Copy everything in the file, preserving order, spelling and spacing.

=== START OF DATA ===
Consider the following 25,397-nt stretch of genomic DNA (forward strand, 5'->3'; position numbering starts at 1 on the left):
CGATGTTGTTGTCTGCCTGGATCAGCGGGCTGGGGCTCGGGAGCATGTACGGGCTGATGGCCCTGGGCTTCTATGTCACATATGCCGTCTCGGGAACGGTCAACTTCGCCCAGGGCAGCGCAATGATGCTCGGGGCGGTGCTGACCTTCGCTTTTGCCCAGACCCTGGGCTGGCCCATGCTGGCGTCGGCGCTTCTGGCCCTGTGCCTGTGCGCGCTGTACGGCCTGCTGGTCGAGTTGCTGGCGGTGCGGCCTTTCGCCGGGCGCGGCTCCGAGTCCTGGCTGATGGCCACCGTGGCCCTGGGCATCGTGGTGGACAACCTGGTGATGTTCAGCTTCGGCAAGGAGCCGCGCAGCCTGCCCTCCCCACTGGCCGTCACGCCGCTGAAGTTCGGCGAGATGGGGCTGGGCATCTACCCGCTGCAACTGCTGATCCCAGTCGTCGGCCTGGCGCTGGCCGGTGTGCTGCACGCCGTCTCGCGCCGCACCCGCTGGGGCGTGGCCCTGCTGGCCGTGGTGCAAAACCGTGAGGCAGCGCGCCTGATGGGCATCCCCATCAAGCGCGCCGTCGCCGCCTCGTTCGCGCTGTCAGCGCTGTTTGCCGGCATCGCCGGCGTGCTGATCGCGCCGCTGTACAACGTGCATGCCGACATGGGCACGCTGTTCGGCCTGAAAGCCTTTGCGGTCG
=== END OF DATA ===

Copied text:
Consider the following 25,397-nt stretch of genomic DNA (forward strand, 5'->3'; position numbering starts at 1 on the left):
CGATGTTGTTGTCTGCCTGGATCAGCGGGCTGGGGCTCGGGAGCATGTACGGGCTGATGGCCCTGGGCTTCTATGTCACATATGCCGTCTCGGGAACGGTCAACTTCGCCCAGGGCAGCGCAATGATGCTCGGGGCGGTGCTGACCTTCGCTTTTGCCCAGACCCTGGGCTGGCCCATGCTGGCGTCGGCGCTTCTGGCCCTGTGCCTGTGCGCGCTGTACGGCCTGCTGGTCGAGTTGCTGGCGGTGCGGCCTTTCGCCGGGCGCGGCTCCGAGTCCTGGCTGATGGCCACCGTGGCCCTGGGCATCGTGGTGGACAACCTGGTGATGTTCAGCTTCGGCAAGGAGCCGCGCAGCCTGCCCTCCCCACTGGCCGTCACGCCGCTGAAGTTCGGCGAGATGGGGCTGGGCATCTACCCGCTGCAACTGCTGATCCCAGTCGTCGGCCTGGCGCTGGCCGGTGTGCTGCACGCCGTCTCGCGCCGCACCCGCTGGGGCGTGGCCCTGCTGGCCGTGGTGCAAAACCGTGAGGCAGCGCGCCTGATGGGCATCCCCATCAAGCGCGCCGTCGCCGCCTCGTTCGCGCTGTCAGCGCTGTTTGCCGGCATCGCCGGCGTGCTGATCGCGCCGCTGTACAACGTGCATGCCGACATGGGCACGCTGTTCGGCCTGAAAGCCTTTGCGGTCG